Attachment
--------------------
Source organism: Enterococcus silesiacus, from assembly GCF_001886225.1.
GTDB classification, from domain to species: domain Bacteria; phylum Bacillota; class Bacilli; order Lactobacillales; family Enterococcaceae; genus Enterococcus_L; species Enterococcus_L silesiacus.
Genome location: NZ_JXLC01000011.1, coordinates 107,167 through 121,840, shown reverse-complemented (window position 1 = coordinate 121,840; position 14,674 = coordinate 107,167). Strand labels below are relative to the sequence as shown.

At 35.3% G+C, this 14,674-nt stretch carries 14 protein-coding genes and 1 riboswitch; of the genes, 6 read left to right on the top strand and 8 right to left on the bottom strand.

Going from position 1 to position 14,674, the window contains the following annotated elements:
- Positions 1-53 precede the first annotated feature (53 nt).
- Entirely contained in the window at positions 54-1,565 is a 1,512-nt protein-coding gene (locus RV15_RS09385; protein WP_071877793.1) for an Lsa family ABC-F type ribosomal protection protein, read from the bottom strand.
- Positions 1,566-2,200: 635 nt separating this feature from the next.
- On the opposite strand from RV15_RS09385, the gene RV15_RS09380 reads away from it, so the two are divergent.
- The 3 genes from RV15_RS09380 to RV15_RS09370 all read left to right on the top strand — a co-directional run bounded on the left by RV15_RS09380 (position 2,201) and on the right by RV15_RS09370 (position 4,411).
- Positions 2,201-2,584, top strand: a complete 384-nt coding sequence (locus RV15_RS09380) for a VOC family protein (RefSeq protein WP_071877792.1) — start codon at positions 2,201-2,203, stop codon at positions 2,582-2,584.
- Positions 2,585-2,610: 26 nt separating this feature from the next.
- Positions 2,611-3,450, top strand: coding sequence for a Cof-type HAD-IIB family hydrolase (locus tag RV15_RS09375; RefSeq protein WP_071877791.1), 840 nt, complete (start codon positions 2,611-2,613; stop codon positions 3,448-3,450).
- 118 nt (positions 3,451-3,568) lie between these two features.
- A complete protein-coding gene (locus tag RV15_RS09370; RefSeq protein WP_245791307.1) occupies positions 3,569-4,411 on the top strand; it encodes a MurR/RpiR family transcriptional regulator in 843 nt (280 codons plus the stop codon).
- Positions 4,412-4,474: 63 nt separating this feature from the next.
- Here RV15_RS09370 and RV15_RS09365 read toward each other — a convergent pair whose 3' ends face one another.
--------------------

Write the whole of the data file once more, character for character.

Source organism: Enterococcus silesiacus, from assembly GCF_001886225.1.
GTDB classification, from domain to species: domain Bacteria; phylum Bacillota; class Bacilli; order Lactobacillales; family Enterococcaceae; genus Enterococcus_L; species Enterococcus_L silesiacus.
Genome location: NZ_JXLC01000011.1, coordinates 107,167 through 121,840, shown reverse-complemented (window position 1 = coordinate 121,840; position 14,674 = coordinate 107,167). Strand labels below are relative to the sequence as shown.

At 35.3% G+C, this 14,674-nt stretch carries 14 protein-coding genes and 1 riboswitch; of the genes, 6 read left to right on the top strand and 8 right to left on the bottom strand.

Going from position 1 to position 14,674, the window contains the following annotated elements:
- Positions 1-53 precede the first annotated feature (53 nt).
- Entirely contained in the window at positions 54-1,565 is a 1,512-nt protein-coding gene (locus RV15_RS09385; protein WP_071877793.1) for an Lsa family ABC-F type ribosomal protection protein, read from the bottom strand.
- Positions 1,566-2,200: 635 nt separating this feature from the next.
- On the opposite strand from RV15_RS09385, the gene RV15_RS09380 reads away from it, so the two are divergent.
- The 3 genes from RV15_RS09380 to RV15_RS09370 all read left to right on the top strand — a co-directional run bounded on the left by RV15_RS09380 (position 2,201) and on the right by RV15_RS09370 (position 4,411).
- Positions 2,201-2,584, top strand: a complete 384-nt coding sequence (locus RV15_RS09380) for a VOC family protein (RefSeq protein WP_071877792.1) — start codon at positions 2,201-2,203, stop codon at positions 2,582-2,584.
- Positions 2,585-2,610: 26 nt separating this feature from the next.
- Positions 2,611-3,450, top strand: coding sequence for a Cof-type HAD-IIB family hydrolase (locus tag RV15_RS09375; RefSeq protein WP_071877791.1), 840 nt, complete (start codon positions 2,611-2,613; stop codon positions 3,448-3,450).
- 118 nt (positions 3,451-3,568) lie between these two features.
- A complete protein-coding gene (locus tag RV15_RS09370; RefSeq protein WP_245791307.1) occupies positions 3,569-4,411 on the top strand; it encodes a MurR/RpiR family transcriptional regulator in 843 nt (280 codons plus the stop codon).
- Positions 4,412-4,474: 63 nt separating this feature from the next.
- Here RV15_RS09370 and RV15_RS09365 read toward each other — a convergent pair whose 3' ends face one another.